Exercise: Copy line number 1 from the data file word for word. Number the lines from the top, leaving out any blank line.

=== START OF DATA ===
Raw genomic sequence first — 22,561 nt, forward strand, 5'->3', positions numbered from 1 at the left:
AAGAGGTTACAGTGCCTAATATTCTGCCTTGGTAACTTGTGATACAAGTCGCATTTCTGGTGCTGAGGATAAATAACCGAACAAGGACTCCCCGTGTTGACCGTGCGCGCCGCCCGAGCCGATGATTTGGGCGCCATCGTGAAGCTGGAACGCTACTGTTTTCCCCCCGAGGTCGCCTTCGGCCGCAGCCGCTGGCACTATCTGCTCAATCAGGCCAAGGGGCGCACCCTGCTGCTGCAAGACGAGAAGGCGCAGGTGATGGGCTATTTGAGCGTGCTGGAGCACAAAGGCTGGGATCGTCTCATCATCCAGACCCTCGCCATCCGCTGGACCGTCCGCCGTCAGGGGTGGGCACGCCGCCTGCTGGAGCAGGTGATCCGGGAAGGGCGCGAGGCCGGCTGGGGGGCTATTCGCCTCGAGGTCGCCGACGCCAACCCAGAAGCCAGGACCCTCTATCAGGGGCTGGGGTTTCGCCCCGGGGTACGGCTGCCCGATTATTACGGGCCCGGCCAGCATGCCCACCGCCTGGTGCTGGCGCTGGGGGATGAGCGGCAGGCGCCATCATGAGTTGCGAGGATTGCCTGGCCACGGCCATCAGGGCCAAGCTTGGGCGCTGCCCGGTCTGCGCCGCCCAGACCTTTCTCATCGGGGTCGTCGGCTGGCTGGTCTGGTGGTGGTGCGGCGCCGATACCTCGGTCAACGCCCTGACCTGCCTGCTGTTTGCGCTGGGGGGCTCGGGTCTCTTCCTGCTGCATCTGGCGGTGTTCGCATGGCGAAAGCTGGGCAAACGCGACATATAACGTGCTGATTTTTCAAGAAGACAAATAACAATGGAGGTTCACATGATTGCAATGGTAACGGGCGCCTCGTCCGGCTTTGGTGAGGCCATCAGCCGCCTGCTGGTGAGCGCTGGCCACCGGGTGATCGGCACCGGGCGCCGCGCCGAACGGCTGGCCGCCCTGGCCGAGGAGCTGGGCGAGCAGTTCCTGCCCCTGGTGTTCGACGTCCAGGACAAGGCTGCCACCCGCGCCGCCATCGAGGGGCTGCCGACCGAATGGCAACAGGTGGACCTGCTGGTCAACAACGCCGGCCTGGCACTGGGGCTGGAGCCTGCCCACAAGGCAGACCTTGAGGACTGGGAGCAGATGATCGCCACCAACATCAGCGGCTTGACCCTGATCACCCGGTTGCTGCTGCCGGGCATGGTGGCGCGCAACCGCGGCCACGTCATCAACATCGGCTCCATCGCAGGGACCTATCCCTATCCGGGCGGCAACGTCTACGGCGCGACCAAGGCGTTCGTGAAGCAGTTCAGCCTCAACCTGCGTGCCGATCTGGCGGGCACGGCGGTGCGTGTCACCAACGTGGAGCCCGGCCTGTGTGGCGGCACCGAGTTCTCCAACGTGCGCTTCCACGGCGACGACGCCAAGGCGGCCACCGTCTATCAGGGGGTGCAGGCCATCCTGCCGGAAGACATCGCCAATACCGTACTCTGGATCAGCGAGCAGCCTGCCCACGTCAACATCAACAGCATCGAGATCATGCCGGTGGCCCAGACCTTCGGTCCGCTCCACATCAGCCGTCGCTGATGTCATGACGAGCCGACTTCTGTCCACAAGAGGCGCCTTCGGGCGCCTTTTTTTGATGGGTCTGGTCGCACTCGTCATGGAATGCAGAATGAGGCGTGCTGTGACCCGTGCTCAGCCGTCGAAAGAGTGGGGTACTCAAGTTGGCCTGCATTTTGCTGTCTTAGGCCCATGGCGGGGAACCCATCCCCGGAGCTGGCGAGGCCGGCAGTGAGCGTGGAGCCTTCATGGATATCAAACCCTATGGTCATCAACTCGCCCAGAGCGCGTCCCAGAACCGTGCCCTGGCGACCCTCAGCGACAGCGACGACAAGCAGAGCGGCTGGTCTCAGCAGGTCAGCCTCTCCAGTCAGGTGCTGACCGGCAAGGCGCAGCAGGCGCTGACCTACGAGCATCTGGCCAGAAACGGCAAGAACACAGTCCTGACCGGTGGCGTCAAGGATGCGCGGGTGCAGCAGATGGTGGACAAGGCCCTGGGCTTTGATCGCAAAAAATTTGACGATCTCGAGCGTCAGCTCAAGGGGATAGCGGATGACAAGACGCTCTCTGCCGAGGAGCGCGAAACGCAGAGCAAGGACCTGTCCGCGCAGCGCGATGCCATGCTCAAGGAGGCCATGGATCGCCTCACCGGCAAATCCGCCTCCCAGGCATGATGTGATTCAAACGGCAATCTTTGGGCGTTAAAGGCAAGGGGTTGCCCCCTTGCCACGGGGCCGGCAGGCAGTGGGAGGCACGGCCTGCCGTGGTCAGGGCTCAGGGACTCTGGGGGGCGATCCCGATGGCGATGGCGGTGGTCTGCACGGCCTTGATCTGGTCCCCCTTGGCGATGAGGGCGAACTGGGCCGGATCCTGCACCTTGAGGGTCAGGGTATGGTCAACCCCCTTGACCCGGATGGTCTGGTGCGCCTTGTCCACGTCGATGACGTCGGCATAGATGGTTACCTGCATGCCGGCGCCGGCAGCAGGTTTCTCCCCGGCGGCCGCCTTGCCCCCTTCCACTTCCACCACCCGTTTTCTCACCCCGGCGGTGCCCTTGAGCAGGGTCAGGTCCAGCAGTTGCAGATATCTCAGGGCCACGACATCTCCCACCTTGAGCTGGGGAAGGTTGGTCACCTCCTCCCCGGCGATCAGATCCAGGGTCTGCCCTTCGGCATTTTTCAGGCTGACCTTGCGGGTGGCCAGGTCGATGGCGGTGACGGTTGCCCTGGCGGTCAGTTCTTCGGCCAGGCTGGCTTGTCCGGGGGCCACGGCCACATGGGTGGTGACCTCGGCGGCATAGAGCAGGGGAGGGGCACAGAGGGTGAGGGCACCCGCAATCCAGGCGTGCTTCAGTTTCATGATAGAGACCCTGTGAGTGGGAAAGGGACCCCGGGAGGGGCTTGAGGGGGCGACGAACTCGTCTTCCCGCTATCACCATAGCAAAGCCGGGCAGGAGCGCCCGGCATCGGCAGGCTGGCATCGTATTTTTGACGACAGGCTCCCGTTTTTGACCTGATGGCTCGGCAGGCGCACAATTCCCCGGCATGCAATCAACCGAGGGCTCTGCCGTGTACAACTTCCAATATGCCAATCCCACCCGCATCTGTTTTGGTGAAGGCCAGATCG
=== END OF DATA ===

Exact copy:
Raw genomic sequence first — 22,561 nt, forward strand, 5'->3', positions numbered from 1 at the left: